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Oklahoma: Casino resorts prove good gamble

Courtesy Hard Rock Casino Tulsa

A rich American Indian heritage has led to a high-rolling industry in Oklahoma. The state is home to 106 gaming facilities operated by 33 tribes, including a number of luxury casino resorts built since 2005, when the state signed the first tribal gaming compact that allowed such facilities to be built.
With the addition of full-service casino resorts, gaming’s popularity has surged, and today, Oklahoma is second only to California in gaming revenue.

But Oklahoma’s casino resort scene has seen its shifts. Two years ago, the state’s first casino resort, Cherokee Casino Resort in Catoosa near Tulsa, became the Hard Rock Hotel and Casino. The new name came with a $155 million expansion that added 200 guest rooms to the existing 150, created new restaurants and lounges, and added casino space and meeting and convention space.

The resort’s 75,000 square feet of meeting space includes a 15,000-square-foot ballroom and a 2,700-seat multipurpose event center that opened in September 2010. Two meeting rooms overlook the Cherokee Hills 18-hole championship golf course.

“I can’t see meeting planners not wanting to come here,” said Stacy McKee-Redden, director of sales. “There is so much to do under one roof.”

Meeting space is on the first floor of the Hard Rock Hotel, with the exception of a 5,000-square-foot banquet room on the 18th floor.

“The Sky Room is not your typical banquet room,” said McKee-Redden.  “It has floor-to-ceiling windows with a beautiful view of Tulsa.”

The Hard Rock, already known for its music memorabilia, delivers a double dose of nostalgia in Oklahoma because of its location along Route 66.

Although it is a Hard Rock property, the resort is run by Cherokee Nation Entertainment.


Three years ago, the $300 million Downstream Casino Resort, operated by the Quapaw Tribe, opened in the tristate area of Oklahoma, Missouri and Kansas. The hotel and the casino are in Oklahoma, the pavilion and the concert area are in Kansas, and the golf course is in Missouri. The resort is just off Interstate 44.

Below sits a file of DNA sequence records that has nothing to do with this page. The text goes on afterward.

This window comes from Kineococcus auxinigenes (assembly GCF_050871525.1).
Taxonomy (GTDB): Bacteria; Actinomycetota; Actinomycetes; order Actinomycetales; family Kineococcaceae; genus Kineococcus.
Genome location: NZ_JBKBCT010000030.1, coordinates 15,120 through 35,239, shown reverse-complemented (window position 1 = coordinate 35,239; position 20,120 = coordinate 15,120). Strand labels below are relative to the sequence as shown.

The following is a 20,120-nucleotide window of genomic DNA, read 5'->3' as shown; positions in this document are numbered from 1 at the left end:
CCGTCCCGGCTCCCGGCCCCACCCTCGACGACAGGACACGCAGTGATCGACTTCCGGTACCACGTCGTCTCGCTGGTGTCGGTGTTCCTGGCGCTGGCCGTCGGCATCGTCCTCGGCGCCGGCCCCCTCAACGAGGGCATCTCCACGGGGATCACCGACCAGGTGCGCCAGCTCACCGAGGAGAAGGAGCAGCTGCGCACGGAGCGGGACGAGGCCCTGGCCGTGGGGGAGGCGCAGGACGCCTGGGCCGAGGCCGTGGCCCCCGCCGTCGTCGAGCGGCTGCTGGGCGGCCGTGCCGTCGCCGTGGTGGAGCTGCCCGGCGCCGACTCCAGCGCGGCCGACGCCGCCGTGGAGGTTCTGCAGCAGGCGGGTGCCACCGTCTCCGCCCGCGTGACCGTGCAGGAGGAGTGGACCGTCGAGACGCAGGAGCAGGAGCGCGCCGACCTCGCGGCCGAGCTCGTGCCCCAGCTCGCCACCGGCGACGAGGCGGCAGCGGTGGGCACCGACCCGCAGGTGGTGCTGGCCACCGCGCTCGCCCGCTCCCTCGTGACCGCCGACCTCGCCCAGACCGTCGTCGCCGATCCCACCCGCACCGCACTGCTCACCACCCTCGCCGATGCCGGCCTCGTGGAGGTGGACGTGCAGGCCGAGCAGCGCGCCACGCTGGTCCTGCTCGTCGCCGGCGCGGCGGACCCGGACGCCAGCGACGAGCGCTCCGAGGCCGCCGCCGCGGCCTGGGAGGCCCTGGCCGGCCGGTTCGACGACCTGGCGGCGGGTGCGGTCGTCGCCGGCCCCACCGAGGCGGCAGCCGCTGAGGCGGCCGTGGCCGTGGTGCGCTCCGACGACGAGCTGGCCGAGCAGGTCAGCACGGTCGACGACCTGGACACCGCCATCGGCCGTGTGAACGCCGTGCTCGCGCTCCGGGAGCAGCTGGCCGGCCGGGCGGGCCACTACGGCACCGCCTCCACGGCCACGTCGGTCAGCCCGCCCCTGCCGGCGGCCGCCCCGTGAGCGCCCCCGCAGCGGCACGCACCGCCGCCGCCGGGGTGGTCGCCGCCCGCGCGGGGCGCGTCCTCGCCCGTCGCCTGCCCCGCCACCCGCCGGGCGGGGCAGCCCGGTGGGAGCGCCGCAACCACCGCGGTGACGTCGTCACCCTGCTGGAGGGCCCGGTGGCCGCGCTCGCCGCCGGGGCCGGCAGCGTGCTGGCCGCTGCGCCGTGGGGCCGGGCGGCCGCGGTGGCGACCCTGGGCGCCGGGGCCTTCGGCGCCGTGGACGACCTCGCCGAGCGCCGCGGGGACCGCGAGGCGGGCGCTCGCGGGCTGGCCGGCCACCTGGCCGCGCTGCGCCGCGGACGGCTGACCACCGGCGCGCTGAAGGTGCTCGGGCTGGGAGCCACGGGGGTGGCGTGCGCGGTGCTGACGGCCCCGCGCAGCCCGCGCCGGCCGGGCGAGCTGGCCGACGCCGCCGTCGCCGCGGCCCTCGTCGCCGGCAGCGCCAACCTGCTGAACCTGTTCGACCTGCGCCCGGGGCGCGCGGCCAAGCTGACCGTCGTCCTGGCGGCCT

The 12-story, 222-guest room hotel has three restaurants, a sports bar and a snack bar. There is 5,000 square feet of meeting space in five meeting rooms on the first floor and another 10,000 square feet in a pavilion with a stone fireplace next to the heated outdoor pool. The pavilion has its own kitchen.

“One of the pavilion’s most versatile features is that it offers automated open or enclosed sides,” said Windy Smith, sales manager.

“Ours is the nicest resort as far as luxury in a 60-mile radius.” said Smith. “We host all sorts of groups here, and we can do just about anything they can think of.”


The WinStar World Casino completed a major expansion two years ago, opening a 395-room hotel in Thackerville, just north of the Texas/Oklahoma border. It is Oklahoma’s largest casino and one of more than 50 businesses owned and operated by the Chickasaw Nation.

Large conventions make use of the casino’s Global Event Center, a 45,000-square-foot space that can be divided into as many as three meeting areas. The hotel also has about 5,000 square feet of space in breakout rooms that range from 650 to 1,000 square feet. For private dinners, a banquet room for 150 at WinStar golf course is an option.

The casino has hosted regional, state and national conferences; the Native American Rights Fund national conference; Bridgestone Corp.; Farm Bureau Insurance; and sporting events such as the National Football League and Professional Bull Riding.

The resort has eight restaurants and entertainment includes golf, a spa and concerts.
For those on a tight budget, WinStar offers 100 additional rooms at The Inn at WinStar, the resort’s original hotel.


Last year, the Choctaw Nation opened the final phase of a $300 million expansion of the Choctaw Casino Resort Hotel and Conference Center in Durant, Okla., 100 miles north of Dallas.

The project included a 330-room hotel tower; 100 additional guest rooms in the original Choctaw Inn; a conference center with more than 20,000 square feet of meeting space; a separate event center that seats 3,500 for sponsored events, auto shows and concerts; and a 175-seat amphitheater.

“It is a magnificent resort facility,” said John O’Hearn, sales manager for Choctaw Casinos and Resort.

O’Hearn, a former Hyatt Hotel executive, made the move to the Choctaw less than a year ago. “When I took the grand tour, I said, ‘This is as good as Las Vegas.’”

The resort has nine restaurants, a full-service spa, three retail outlets, a stand-alone fitness center, a pool and a 77-pad Kampgrounds of America recreational vehicle park.

“The lobby features a big white buffalo, which represents good spirits or luck,” said O’Hearn. The resort’s Diamondback Lounge features serpent-inspired architecture.

The conference center is between the resort’s two casinos, with a 4,400-square-foot ballroom and 12 meeting rooms. A few steps out the door is the pool and the amphitheater. An additional room with a balcony, suited for receptions of up to 140, is on the second floor of the inn overlooking the pool.